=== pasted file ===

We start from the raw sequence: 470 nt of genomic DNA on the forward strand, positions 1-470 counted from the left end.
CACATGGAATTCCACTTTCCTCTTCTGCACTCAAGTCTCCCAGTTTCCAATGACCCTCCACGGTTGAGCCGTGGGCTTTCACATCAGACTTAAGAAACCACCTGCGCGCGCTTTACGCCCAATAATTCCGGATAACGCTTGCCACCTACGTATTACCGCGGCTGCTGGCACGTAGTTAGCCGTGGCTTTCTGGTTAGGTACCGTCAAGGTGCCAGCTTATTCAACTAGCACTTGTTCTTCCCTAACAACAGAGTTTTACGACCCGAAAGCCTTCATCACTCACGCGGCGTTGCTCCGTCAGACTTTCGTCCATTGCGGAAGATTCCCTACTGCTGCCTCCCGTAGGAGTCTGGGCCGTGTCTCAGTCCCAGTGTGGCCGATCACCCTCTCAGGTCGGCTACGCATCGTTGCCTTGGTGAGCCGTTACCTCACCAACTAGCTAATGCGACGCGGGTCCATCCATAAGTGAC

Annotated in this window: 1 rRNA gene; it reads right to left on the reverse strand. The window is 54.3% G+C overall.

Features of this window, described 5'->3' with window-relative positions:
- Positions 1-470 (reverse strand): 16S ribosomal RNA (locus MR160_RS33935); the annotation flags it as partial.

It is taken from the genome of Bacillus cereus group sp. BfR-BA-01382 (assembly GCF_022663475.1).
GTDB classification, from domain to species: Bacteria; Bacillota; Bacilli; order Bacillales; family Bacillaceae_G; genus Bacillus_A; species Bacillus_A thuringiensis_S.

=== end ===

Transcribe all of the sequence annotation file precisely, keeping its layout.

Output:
We start from the raw sequence: 470 nt of genomic DNA on the forward strand, positions 1-470 counted from the left end.
CACATGGAATTCCACTTTCCTCTTCTGCACTCAAGTCTCCCAGTTTCCAATGACCCTCCACGGTTGAGCCGTGGGCTTTCACATCAGACTTAAGAAACCACCTGCGCGCGCTTTACGCCCAATAATTCCGGATAACGCTTGCCACCTACGTATTACCGCGGCTGCTGGCACGTAGTTAGCCGTGGCTTTCTGGTTAGGTACCGTCAAGGTGCCAGCTTATTCAACTAGCACTTGTTCTTCCCTAACAACAGAGTTTTACGACCCGAAAGCCTTCATCACTCACGCGGCGTTGCTCCGTCAGACTTTCGTCCATTGCGGAAGATTCCCTACTGCTGCCTCCCGTAGGAGTCTGGGCCGTGTCTCAGTCCCAGTGTGGCCGATCACCCTCTCAGGTCGGCTACGCATCGTTGCCTTGGTGAGCCGTTACCTCACCAACTAGCTAATGCGACGCGGGTCCATCCATAAGTGAC

Annotated in this window: 1 rRNA gene; it reads right to left on the reverse strand. The window is 54.3% G+C overall.

Features of this window, described 5'->3' with window-relative positions:
- Positions 1-470 (reverse strand): 16S ribosomal RNA (locus MR160_RS33935); the annotation flags it as partial.

It is taken from the genome of Bacillus cereus group sp. BfR-BA-01382 (assembly GCF_022663475.1).
GTDB classification, from domain to species: Bacteria; Bacillota; Bacilli; order Bacillales; family Bacillaceae_G; genus Bacillus_A; species Bacillus_A thuringiensis_S.